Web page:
Fellini is about a shy & sheltered young woman from Ohio’s journey of self-discovery. She’s someone that thrives on the imaginary over the realistic. She was raised on fairy tales, encouraged to live off of her imagination.
She’s 20-years-old and has never left home, never had a job, never done anything herself. Her mother has sheltered her from the sometimes harsh realities of the world. That is until she decides to go off on her own.
She goes on a trip to Italy, inspired by the art-house Italian director, Fellini. She goes on an adventure to figure out who she is, what her passions are.
It’s about growing up and coming into your own. A coming-of-age story through and through.
This movie follows Christine as she navigates her senior year of high school.
She’s a girl from a working-class background attending a private Christian school.
You see her go through the normal tribulations of any 18-year-old. She’s trying to fit in at school, navigating relationships, figuring out where she wants to go to college. And most importantly, trying to get along with her mother. The mother-daughter relationship is a central theme.
Another main theme of the movie is her future. She has big dreams & expectations for herself. And, like most of us, she’s always worrying about her future. She’s scared she won’t achieve anything or leave her hometown. I’m sure most of us can relate in some way.
This movie is the story of Kayla. A girl who’s about to graduate 8th-grade. She struggles with social anxiety. You watch her navigate her anxiety throughout the movie. Trying to fit in and navigate social situations as best as she can.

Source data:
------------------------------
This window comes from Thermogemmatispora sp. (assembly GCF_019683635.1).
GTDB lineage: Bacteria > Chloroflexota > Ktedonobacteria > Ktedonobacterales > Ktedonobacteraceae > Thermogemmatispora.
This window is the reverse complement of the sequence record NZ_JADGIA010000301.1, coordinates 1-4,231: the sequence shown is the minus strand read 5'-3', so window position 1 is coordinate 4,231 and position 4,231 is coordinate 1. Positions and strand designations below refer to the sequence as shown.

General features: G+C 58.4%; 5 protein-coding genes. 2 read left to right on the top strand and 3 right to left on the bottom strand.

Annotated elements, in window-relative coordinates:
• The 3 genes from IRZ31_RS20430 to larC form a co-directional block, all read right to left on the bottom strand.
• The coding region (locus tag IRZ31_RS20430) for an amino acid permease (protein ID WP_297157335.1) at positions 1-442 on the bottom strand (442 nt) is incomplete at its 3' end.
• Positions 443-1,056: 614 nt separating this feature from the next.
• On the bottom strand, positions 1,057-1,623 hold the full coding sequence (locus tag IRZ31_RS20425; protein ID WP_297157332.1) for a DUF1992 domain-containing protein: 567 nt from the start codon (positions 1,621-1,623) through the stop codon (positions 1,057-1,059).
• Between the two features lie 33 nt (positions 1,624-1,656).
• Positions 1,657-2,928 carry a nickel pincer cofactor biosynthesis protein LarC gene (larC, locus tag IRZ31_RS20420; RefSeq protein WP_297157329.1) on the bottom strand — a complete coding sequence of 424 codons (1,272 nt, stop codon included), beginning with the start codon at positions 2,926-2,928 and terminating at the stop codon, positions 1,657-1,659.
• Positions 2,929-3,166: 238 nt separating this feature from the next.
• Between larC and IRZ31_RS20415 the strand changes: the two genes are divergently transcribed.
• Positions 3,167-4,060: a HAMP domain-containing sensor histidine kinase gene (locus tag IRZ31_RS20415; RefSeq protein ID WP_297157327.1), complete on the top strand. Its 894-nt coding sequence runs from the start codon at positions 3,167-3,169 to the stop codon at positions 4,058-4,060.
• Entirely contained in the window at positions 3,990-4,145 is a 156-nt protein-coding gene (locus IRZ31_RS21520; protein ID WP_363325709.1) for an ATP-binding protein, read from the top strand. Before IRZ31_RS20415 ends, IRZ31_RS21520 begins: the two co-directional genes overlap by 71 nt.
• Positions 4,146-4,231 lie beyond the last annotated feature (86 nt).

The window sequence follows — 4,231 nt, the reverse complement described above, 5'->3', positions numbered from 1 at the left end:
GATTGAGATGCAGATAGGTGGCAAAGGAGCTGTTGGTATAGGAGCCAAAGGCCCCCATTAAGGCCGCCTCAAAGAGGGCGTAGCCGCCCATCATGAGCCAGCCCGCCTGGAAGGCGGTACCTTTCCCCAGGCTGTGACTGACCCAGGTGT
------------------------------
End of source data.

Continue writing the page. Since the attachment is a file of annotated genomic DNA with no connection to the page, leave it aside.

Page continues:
It’s painfully accurate. If you’re past 8th grade, you’ll be brought back to being 13. That being: dealing with braces, teenage moodiness, and feeling awkward 99% of the time. Kayla is going through all that. She’s struggling but she’s really trying to fit in.
The movie illustrates what growing up Gen Z is like. Which is a whole other world. Kayla spends most of her time online. It’s a major way to socialize for kids her age & a huge part of her life.
In this movie, you’ll watch Kayla go from a girl to a teenager and everything that comes with that. What does distinguish it from other movies is its focus on social anxiety.
It’s not the story of the typical popular & extroverted girl growing up. It’s the story of a young girl’s growth while dealing with anxiety.
The beautiful moonlight narrates the life of Chiron. An African American orphan boy growing up in a crime-ridden neighborhood in Miami. It’s separated into three chunks: his childhood, teenage years & adulthood.
You go with him as he grows up, his struggle with his sexuality always being a central theme in his life.
Moonlight is a humane, raw but beautiful story. You’ll understand why it won “Best Picture” at the Academy Awards. Yes, it’s the movie involved in the 2017 Academy Awards scandal.
6 Years tells the story of Dan and Mel. A young couple that has been together for (you guessed it) 6 years.
Their relationship is perfect until it’s not. Well, it’s not that out of the blue. As their college graduation approaches, their relationship crumbles.
You watch them go through the last year of college. When you get the “what am I gonna do with my life?” crisis. That and the downfall of their relationship make for an intense coming-of-age story.
The movie follows two best friends the night before their high school graduation. They’ve been working hard to get into their dream colleges, neglecting their social lives.